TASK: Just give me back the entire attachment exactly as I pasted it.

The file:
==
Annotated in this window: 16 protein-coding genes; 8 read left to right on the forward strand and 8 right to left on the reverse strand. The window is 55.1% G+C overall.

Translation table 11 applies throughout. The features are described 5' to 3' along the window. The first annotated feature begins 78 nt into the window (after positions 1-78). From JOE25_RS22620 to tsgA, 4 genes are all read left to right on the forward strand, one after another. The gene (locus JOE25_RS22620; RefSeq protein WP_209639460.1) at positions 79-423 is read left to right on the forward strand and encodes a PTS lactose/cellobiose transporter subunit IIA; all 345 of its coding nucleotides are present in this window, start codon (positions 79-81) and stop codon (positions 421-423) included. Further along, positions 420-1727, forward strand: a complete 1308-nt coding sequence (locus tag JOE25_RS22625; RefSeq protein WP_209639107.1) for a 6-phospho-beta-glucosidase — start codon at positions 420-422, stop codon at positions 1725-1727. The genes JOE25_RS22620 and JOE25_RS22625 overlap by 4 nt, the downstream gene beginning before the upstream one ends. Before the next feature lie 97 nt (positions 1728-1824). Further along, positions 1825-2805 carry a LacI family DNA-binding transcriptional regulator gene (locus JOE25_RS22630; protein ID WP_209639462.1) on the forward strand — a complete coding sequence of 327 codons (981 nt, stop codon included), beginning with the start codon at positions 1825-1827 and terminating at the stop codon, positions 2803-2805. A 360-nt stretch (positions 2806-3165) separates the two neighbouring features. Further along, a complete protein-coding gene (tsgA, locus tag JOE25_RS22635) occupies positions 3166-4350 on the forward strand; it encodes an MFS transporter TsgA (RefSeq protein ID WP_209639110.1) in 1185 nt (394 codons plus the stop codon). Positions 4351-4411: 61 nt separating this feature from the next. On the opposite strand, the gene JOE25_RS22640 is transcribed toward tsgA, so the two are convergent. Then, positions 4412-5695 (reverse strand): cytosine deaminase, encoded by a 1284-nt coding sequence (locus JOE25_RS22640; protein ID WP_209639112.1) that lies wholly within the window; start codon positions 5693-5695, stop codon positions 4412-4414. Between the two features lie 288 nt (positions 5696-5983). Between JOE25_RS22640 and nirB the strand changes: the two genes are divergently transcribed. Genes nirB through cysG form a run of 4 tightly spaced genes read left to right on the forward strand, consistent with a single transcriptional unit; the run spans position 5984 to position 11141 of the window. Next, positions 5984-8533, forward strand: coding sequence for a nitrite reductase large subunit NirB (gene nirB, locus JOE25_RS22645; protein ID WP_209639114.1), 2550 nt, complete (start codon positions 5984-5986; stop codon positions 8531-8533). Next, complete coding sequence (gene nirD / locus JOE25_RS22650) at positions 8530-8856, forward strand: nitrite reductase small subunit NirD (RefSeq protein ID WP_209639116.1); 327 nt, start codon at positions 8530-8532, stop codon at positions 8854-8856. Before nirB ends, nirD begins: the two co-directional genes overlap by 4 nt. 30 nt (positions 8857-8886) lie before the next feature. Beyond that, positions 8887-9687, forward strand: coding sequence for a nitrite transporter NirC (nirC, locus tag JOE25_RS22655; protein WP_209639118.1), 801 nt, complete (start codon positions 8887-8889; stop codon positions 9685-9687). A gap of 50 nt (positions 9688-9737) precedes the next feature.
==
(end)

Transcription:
Annotated in this window: 16 protein-coding genes; 8 read left to right on the forward strand and 8 right to left on the reverse strand. The window is 55.1% G+C overall.

Translation table 11 applies throughout. The features are described 5' to 3' along the window. The first annotated feature begins 78 nt into the window (after positions 1-78). From JOE25_RS22620 to tsgA, 4 genes are all read left to right on the forward strand, one after another. The gene (locus JOE25_RS22620; RefSeq protein WP_209639460.1) at positions 79-423 is read left to right on the forward strand and encodes a PTS lactose/cellobiose transporter subunit IIA; all 345 of its coding nucleotides are present in this window, start codon (positions 79-81) and stop codon (positions 421-423) included. Further along, positions 420-1727, forward strand: a complete 1308-nt coding sequence (locus tag JOE25_RS22625; RefSeq protein WP_209639107.1) for a 6-phospho-beta-glucosidase — start codon at positions 420-422, stop codon at positions 1725-1727. The genes JOE25_RS22620 and JOE25_RS22625 overlap by 4 nt, the downstream gene beginning before the upstream one ends. Before the next feature lie 97 nt (positions 1728-1824). Further along, positions 1825-2805 carry a LacI family DNA-binding transcriptional regulator gene (locus JOE25_RS22630; protein ID WP_209639462.1) on the forward strand — a complete coding sequence of 327 codons (981 nt, stop codon included), beginning with the start codon at positions 1825-1827 and terminating at the stop codon, positions 2803-2805. A 360-nt stretch (positions 2806-3165) separates the two neighbouring features. Further along, a complete protein-coding gene (tsgA, locus tag JOE25_RS22635) occupies positions 3166-4350 on the forward strand; it encodes an MFS transporter TsgA (RefSeq protein ID WP_209639110.1) in 1185 nt (394 codons plus the stop codon). Positions 4351-4411: 61 nt separating this feature from the next. On the opposite strand, the gene JOE25_RS22640 is transcribed toward tsgA, so the two are convergent. Then, positions 4412-5695 (reverse strand): cytosine deaminase, encoded by a 1284-nt coding sequence (locus JOE25_RS22640; protein ID WP_209639112.1) that lies wholly within the window; start codon positions 5693-5695, stop codon positions 4412-4414. Between the two features lie 288 nt (positions 5696-5983). Between JOE25_RS22640 and nirB the strand changes: the two genes are divergently transcribed. Genes nirB through cysG form a run of 4 tightly spaced genes read left to right on the forward strand, consistent with a single transcriptional unit; the run spans position 5984 to position 11141 of the window. Next, positions 5984-8533, forward strand: coding sequence for a nitrite reductase large subunit NirB (gene nirB, locus JOE25_RS22645; protein ID WP_209639114.1), 2550 nt, complete (start codon positions 5984-5986; stop codon positions 8531-8533). Next, complete coding sequence (gene nirD / locus JOE25_RS22650) at positions 8530-8856, forward strand: nitrite reductase small subunit NirD (RefSeq protein ID WP_209639116.1); 327 nt, start codon at positions 8530-8532, stop codon at positions 8854-8856. Before nirB ends, nirD begins: the two co-directional genes overlap by 4 nt. 30 nt (positions 8857-8886) lie before the next feature. Beyond that, positions 8887-9687, forward strand: coding sequence for a nitrite transporter NirC (nirC, locus tag JOE25_RS22655; protein WP_209639118.1), 801 nt, complete (start codon positions 8887-8889; stop codon positions 9685-9687). A gap of 50 nt (positions 9688-9737) precedes the next feature.